One of the most popular questions I get these days…
Should I buy now or should I wait?
And I would answer that by asking you another question.
Are you planning to use a line of credit to pay for your 20% deposit?
If your answer is YES, then do not buy now.
Back then, when the interest rate was close to 0, money was very very cheap.
It was common for investors to use cheap borrowed money to put a deposit down for pre-construction condos.
The construction is going to take 4-5 years.
So what you are really buying is time.
You use that 4-5 years to save up for the deposit.
Then you can pay back the line of credit and get a mortgage upon closing.
This is a great strategy to force yourself to put aside some savings into assets and maximize the power of cheap borrowed money.
But now, with all the interest rate hikes, money is not so cheap anymore.
So if you can’t even come up with the deposit with your own savings, then I really think you shouldn’t be investing in the current market.
On the other hand, if you have some extra cash sitting around, then it’s a totally different story.
When you see extra money in your bank account, your hands get very itchy, you tend to spend your money somewhere…
How many of you are like that?
You can spend your money on liabilities, buy a new watch, go on a nice vacation…
Or you can spend your money on assets.
You can put your cash into a GIC.
The current rate is around 4%. Some people say that’s pretty good.
I personally think that’s terrible.
With inflation high up at 7%, you are basically losing money everyday with a 4% GIC.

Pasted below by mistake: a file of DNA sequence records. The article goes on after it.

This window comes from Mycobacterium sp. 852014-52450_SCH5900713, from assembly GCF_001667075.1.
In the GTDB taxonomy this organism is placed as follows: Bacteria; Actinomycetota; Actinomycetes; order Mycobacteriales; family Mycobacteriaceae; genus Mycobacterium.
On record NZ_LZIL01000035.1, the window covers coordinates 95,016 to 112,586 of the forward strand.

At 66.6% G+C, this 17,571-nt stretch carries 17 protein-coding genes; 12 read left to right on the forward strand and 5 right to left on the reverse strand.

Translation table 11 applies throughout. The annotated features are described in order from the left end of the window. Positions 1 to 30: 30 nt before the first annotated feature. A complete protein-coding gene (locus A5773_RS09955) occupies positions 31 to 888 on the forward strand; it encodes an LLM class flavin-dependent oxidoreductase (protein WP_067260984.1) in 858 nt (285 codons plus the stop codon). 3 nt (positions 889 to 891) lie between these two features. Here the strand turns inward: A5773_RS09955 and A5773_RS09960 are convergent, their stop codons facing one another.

Besides, the Canadian dollar just fell to the lowest level in 2 years, it’s now below 75 cents U.S.
You see, it’s dangerous to keep cash because it keeps depreciating.
That’s why I never put my money into GICs.
What about stocks?
I do invest in stocks and yes, I’m going to shop for more as the market continues to tank.
When everyone fears, opportunity comes. Just doing what I always say.
But stocks are not real tangible assets, they are just paper assets.
So I only put a small portion of my money into stocks and keep the majority of it in real estate.
I have invested in real estate outside of Canada as well and that’s why I think we are really blessed to have a market like Toronto.
A market that’s backed by real demands.
When the interest rate increases, potential home buyers are discouraged and they decide to rent instead.
So the demand in the sales market has shifted to demand in the rental market.
But you see, it’s the same demand for housing units, doesn’t matter whether it’s for sale or for rent, people are looking for housing units.
So yes, investors have to pay more interests, but rents are also increasing to cover that.
Remember this video about “Cancelled Condo Listings Spike by 643% across the GTA”?
When investors couldn’t sell at the price they wanted, they simply keep renting out their unit instead, especially when the rent is all time high.
What other investments can give you the same kind of safety net?
And if you want to completely forget about the interest rate for the time being, just put your extra cash into a pre-construction deposit and not worry about it for 4-5 years.
In the current market, not every pre-construction project would sell.
If you have great products like Regent Park, 8 Elm, you still see people fighting for units.
But some other projects are seeing quite the opposite.
So it’s going to take longer for projects to sell and that means it will take longer to deliver the completed units to the market.
What does that all mean?
We’re going to see even tighter supply a few years down the road.
Here’s the thing.
There are always risks involved with investing.
But with inflation and the housing supply and demand imbalance that’s specific to Toronto, I think the risk of not investing is definitely bigger than the risk of investing.
Of course, I love buying liabilities and enjoying nice vacations as well.
But I always make sure I put aside a majority of my savings to acquire assets first.
If you’re ready to invest, schedule a call at the link below and I’ll share with you what I bought so far this year.